"I tried to place myself in that era because I really love that time and that sort of music. With one foot in the Le Baron Boys era and one foot in the future, I tried to create something out of that."

Indeed, 'Scaling Up' does reflect that era's sonic feel, with the opening track 'Black Hole Star' starting with an intro reminiscent of Blue Oyster Cult before launching into a full-fledged ax attack courtesy of Kee Marcello. The album also reflects on some heavy themes, especially on tracks like 'Finger on the Trigger', which in a happy coincidence, turned out to be both Kee's favorite track from the album as well as mine. It's a moody slow burner that's nothing like the rest of the album and as Kee revealed to me, was written from the perspective of a suicide bomber just moments before committing the final deed.

"It's actually about the thoughts of a regretful suicide bomber," Kee broke the song down.  "I'm trying to picture a suicide bomber having regrets before pulling the trigger on a bomb. He starts to think about what's really basic and human. His family - his mother, his sister. He reaches a point of doubt."

As Kee revealed, 'Finger on the Trigger' was an out-take that he wrote in the Bahamas, one that didn't make it to the 'Out Of This World' album. "It didn't make the album. It was only a demo. So I found the old quarter-inch tape in my garage. That demo is from 1987 so you know what I had to do? I had to bake the tape. Have you heard of this?" he asked.

I admitted that had no idea what 'baking a tape' involved and Kee excitedly went on to give me a 101 in analog music restoration. "What they do is they put the whole tape in an oven. You put it in a special sort of oven and you bake it at 60 degrees Celsius. Because with tapes that old, the magnetism gets lost. So the material on the actual tape is falling off. By baking it, you can still play it back three to four times to make digital copies. So you won't lose it all. So I had to do that. And then I re-wrote all the lyrics but otherwise, it's the same song from the demo."



 

Another track that stands out is 'Scandinavia', a song about the excesses of California and a yearning for Kee's home of Scandinavia. Kee was talking to me from his home on the west coast of Sweden, outside Gothenburg, the home of melodic death metal. "I moved back to Sweden in '93. I moved first to London and then with the band to the Caribbean, where we resided. But we spent most of the time in San Fransisco and Los Angeles. We were with the same management that managed the band Journey, and we spent a lot of time there," he said.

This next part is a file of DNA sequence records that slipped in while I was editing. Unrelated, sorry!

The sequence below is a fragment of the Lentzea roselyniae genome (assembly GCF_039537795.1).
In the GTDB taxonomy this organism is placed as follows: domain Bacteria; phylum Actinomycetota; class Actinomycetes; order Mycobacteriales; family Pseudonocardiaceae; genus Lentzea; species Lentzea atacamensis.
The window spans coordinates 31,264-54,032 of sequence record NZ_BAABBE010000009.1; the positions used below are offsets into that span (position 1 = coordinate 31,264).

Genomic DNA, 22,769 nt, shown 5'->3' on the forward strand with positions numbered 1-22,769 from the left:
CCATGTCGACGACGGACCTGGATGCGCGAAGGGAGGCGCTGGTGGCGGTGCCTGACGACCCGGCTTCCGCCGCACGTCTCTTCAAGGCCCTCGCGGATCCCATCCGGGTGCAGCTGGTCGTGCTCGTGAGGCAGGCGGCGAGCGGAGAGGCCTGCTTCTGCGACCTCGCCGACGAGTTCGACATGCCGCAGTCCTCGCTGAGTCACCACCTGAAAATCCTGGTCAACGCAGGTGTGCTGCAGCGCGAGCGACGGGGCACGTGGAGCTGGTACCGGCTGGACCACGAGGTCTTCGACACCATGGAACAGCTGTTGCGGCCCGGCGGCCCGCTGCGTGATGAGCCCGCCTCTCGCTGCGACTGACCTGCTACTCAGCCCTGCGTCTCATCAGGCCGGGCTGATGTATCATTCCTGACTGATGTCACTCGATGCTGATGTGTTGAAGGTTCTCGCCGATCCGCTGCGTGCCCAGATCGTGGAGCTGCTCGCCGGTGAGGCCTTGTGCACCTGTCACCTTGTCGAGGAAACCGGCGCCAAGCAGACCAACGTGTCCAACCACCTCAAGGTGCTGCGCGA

Talking about the evident homesickness in the lyrics of 'Scandinavia', Kee explained: "If you listen to the lyrics, it's very much me in Los Angeles. Getting lost in Los Angeles! Creating a difficult time for myself by developing terrible drug habits and all of that. The reason I actually moved back to Sweden is because I felt that L.A. was killing me. Of course, not L.A. itself, but the lifestyle I was leading in L.A. was killing me. So I started to think about home and how easy living is in Scandinavia. Apart from the weather of course," he adds with a laugh.



 

The last few years have been pretty intense for Kee. In between releasing a DVD - 'Live From The Third Rock'; a well-received lead role in a top-selling Swedish version of the Broadway musical 'Rock of Ages', and induction into the Swedish Music Hall of Fame, Kee also released his autobiography 'The Rock Star God Forgot', in which his graphic descriptions of drug use raised quite a few eyebrows. When I asked him about his take on drugs now, Kee was quick to say, "I don't touch the stuff now."